In conclusion, the FCEM can be a helpful treatment mechanism for anxiety and stress symptoms in patients with post-MI. Moreover, initial CR in these patients with anxiety or stress is necessary to overcome life quality, morbidity, and mortality disadvantageous. Prospective investigations are required to study the influence of CR on anxiety and stress at various times throughout mostly recovery prediction, which may lead to further clinical rehabilitation.

Data Availability Statement

The original contributions presented in the study are included in the article/Supplementary Material, further inquiries can be directed to the corresponding author/s.

Ethics Statement

The studies involving human participants were reviewed and approved by Institutional investigative review board at Baqiyatallah University of Medical Sciences. The patients/participants provided their written informed consent to participate in this study. Written informed consent was obtained from the individual(s) for the publication of any potentially identifiable images or data included in this article.

Author Contributions

AV-A and MR concepted and designed the project. AV-A, MR, MG, KH, NS-K, and HR acquisited the data. MR and NS-K analyzed and interpreted the data. All authors contributed to the article and approved the submitted version.

Conflict of Interest

The authors declare that the research was conducted in the absence of any commercial or financial relationships that could be construed as a potential conflict of interest.

Publisher's Note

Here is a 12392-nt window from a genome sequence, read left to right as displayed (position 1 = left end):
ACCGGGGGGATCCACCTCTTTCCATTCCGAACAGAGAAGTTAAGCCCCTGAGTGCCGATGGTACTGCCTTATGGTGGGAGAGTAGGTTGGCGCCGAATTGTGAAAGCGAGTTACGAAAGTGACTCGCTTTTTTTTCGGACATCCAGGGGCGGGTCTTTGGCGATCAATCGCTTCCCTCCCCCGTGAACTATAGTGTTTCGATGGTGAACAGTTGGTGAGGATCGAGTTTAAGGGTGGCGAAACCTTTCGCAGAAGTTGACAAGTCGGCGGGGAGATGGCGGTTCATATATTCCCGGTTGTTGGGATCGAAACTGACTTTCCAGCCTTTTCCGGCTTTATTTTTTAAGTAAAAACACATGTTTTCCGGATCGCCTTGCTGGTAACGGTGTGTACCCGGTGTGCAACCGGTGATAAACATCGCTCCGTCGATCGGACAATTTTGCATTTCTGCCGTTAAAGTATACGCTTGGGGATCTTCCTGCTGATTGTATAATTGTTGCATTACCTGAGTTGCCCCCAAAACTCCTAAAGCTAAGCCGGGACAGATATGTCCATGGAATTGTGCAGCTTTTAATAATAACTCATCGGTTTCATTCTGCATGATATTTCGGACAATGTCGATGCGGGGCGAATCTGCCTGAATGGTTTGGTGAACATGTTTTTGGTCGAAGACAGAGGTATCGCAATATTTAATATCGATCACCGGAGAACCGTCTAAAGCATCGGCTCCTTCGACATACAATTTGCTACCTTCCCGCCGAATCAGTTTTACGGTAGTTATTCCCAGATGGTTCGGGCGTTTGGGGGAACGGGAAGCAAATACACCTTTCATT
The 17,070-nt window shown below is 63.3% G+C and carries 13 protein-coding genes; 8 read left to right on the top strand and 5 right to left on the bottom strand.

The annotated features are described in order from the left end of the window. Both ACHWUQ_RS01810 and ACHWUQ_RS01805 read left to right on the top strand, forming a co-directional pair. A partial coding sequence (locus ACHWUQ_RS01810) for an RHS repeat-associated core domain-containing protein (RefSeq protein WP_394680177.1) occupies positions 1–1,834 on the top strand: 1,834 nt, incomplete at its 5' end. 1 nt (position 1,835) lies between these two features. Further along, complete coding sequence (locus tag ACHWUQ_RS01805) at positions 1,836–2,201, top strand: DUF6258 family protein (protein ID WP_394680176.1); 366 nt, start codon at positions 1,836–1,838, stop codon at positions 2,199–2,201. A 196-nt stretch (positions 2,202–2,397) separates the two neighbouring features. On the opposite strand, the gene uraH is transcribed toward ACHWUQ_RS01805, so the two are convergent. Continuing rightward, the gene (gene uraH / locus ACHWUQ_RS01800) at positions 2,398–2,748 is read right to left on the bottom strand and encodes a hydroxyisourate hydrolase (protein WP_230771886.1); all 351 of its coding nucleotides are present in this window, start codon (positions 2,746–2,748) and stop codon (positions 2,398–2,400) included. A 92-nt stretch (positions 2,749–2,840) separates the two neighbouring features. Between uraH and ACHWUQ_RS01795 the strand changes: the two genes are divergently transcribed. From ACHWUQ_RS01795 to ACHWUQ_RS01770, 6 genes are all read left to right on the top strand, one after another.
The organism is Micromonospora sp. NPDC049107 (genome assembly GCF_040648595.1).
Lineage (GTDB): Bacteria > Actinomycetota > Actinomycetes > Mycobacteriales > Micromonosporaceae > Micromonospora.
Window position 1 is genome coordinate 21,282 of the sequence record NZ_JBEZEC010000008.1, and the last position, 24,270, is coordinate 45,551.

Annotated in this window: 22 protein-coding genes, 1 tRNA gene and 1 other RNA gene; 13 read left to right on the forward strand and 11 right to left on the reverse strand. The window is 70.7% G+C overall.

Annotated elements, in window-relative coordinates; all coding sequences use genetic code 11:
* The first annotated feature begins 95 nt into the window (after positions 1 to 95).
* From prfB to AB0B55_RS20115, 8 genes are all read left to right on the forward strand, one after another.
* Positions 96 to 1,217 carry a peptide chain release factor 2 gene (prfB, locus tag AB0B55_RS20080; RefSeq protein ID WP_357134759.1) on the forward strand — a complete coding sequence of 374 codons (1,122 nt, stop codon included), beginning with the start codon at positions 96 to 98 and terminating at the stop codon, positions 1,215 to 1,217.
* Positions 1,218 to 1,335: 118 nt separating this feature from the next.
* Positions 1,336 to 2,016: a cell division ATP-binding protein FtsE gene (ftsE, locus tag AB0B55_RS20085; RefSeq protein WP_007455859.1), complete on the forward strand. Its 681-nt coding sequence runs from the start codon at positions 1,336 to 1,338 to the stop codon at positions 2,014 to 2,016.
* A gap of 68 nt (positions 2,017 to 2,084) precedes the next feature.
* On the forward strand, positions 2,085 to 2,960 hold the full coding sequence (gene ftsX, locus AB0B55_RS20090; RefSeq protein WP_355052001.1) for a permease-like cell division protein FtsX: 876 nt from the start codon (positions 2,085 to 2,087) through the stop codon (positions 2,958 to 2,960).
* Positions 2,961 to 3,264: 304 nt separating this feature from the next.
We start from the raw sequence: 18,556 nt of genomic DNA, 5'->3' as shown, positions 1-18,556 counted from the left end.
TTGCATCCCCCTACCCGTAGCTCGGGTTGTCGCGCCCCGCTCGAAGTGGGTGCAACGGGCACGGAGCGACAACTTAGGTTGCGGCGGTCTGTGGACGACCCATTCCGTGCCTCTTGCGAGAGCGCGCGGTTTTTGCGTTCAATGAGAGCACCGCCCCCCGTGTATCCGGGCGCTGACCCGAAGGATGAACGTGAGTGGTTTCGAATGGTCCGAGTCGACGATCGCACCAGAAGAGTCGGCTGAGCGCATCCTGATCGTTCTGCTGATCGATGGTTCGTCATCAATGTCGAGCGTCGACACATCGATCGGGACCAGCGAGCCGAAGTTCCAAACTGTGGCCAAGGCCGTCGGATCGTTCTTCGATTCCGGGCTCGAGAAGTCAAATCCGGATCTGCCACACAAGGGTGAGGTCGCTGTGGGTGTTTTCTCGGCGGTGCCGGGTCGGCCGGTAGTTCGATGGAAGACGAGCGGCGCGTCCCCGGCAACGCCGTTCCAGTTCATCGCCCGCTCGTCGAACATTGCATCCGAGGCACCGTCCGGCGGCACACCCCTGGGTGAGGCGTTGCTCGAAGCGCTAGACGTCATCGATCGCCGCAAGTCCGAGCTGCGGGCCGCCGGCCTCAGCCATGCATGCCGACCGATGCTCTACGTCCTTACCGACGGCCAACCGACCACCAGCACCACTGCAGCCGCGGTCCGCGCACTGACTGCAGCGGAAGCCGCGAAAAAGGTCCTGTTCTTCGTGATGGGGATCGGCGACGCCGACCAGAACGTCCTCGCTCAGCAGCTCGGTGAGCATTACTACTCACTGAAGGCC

All claims expressed in this article are solely those of the authors and do not necessarily represent those of their affiliated organizations, or those of the publisher, the editors and the reviewers. Any product that may be evaluated in this article, or claim that may be made by its manufacturer, is not guaranteed or endorsed by the publisher.

Supplementary Material

The Supplementary Material for this article can be found online at:


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Keywords: longitudinal, psychological, empowerment, myocardial infarction, bayesian

Citation: Raei M, Ghasemi M, Hushmandi K, Shirmohammadi-Khoram N, Omolbanin Seyedrezaei S, Rostami H and Vahedian-Azimi A (2022) Effectiveness of Family-Centered Empowerment Model on Psychological Improvement of Patients With Myocardial Infarction: A Bayesian Multivariate Approach. Front. Public Health 10:878259. doi: 10.3389/fpubh.2022.878259

Received: 17 February 2022; Accepted: 14 June 2022;
Published: 11 July 2022.

Edited by:

Giacomo Deste, Civil Hospital of Brescia, Italy

Reviewed by:

Hamed Mohammadi, Tehran University of Medical Sciences, Iran
Gabriele Nibbio, University of Brescia, Italy

Copyright © 2022 Raei, Ghasemi, Hushmandi, Shirmohammadi-Khoram, Omolbanin Seyedrezaei, Rostami and Vahedian-Azimi. This is an open-access article distributed under the terms of the Creative Commons Attribution License (CC BY). The use, distribution or reproduction in other forums is permitted, provided the original author(s) and the copyright owner(s) are credited and that the original publication in this journal is cited, in accordance with accepted academic practice. No use, distribution or reproduction is permitted which does not comply with these terms.

*Correspondence: Amir Vahedian-Azimi,;